One word that likely appears more in the basic text of Alcoholics Anonymous than any other is action. We alcoholics and addicts are often incredibly gifted at formulating plans to improve our lives. But when it comes to actually putting these plans into motion, we often stall.

It is no surprise then that the phrase “faith without works is dead” appears throughout the book as well.

“But this is not all. There is action and more action. ‘Faith without works is dead.’”

Alcoholics Anonymous, page 88

Faith Without Work is Dead

What does Faith Without Work is Dead Mean?

This simply means having just faith alone, without any action behind it, will result in absolutely no change. The often-repeated analogy of this heard in meetings is the man who sits in his room, day in and day out, praying for food.

Surely he will starve!

The following is a list of some of the actions we can take to achieve long-term sobriety.

Finding a local treatment center

The first thirty days of recovery are, quite simply, some of the most difficult days we will have to face. Detoxing is nearly always brutal, and even fatal with certain substances.

Detoxing in a safe environment with medical professionals on hand to help with withdrawal symptoms greatly increases the odds of succeeding the early phase of sobriety.

“Now we need more action, without which we find that ‘Faith without works is dead.’”

Alcoholics Anonymous, page 76

Making the commitment to attend a 90-in-90

A 90-90 refers to attending 90 meetings in 90 days. For those just leaving a treatment center, this action is absolutely crucial to achieving long-term sobriety. This will provide the perfect introduction to recovery, and weeding out which meetings the newcomer finds preferable or not.

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Join a homegroup

A homegroup is simply a meeting that the newcomer found particularly enjoyable, and which he/she would like to attend on a weekly basis. This is crucial for developing accountability, as the newcomer will interact with the other homegroup members on a weekly basis.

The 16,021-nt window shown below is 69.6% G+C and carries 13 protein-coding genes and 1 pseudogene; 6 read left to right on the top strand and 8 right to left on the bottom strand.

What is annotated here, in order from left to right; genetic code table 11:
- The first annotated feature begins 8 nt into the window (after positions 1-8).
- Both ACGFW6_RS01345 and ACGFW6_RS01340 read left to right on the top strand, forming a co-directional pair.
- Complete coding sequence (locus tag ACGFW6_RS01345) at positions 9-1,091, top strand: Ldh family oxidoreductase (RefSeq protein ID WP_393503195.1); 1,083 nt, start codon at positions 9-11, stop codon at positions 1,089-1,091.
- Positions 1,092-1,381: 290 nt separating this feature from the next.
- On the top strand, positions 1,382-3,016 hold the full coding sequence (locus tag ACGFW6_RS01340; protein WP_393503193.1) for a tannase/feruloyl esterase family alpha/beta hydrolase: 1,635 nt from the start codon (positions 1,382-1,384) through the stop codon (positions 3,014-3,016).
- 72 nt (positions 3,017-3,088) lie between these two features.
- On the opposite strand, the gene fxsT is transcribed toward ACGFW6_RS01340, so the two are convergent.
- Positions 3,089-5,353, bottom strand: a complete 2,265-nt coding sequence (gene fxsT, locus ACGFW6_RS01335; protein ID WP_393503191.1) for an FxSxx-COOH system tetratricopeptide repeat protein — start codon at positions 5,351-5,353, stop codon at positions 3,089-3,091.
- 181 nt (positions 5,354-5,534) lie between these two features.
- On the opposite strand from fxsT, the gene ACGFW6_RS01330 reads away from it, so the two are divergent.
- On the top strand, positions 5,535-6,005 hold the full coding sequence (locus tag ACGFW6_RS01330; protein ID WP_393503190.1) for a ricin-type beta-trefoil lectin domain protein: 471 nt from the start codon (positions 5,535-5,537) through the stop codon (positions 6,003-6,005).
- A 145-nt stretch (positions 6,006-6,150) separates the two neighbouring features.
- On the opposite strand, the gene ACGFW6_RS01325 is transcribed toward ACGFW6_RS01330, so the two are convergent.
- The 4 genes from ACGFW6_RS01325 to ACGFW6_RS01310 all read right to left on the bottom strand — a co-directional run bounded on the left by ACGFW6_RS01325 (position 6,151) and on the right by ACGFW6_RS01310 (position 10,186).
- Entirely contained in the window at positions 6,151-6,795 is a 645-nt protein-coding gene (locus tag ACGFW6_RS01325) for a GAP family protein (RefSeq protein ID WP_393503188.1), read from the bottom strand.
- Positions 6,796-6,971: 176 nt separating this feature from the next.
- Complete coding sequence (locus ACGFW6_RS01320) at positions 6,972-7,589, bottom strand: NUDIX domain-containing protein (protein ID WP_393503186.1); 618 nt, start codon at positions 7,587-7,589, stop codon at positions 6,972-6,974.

Joining a homegroup provides an excellent opportunity for the newcomer to develop a support group who will always be there for them when sobriety gets difficult.

Find a sponsor

Sobriety requires us to adopt an entirely new way of life and thinking. The prospect of embracing this change alone would be nearly impossible. Therefore, having a sponsor to guide us through recovery is utterly essential.

Once the newcomer has a sponsor, he or she can begin to work through the twelve steps of recovery, which relieve us of our drinking/drug problem.

Get into service work

It does not matter if we have one day or fifty years sober, we can all do service work. Service work is essential to keeping the fellowship alive and achieving long-term sobriety. Newcomers can perform simple tasks, such as making coffee, greeting people at the door, or setting up chairs.

This gradually increases the longer we stick around- in no time, we are chairing meetings, speaking at meetings, and sponsoring newcomers of our own.

Final Note

This article is intended for those considering a new way of life, free of the pain of drug and alcohol addiction. For more information on recovery and anyone seeking help with addiction and substance abuse problems, please call True Recovery at (844) 744-8783 or visit us online.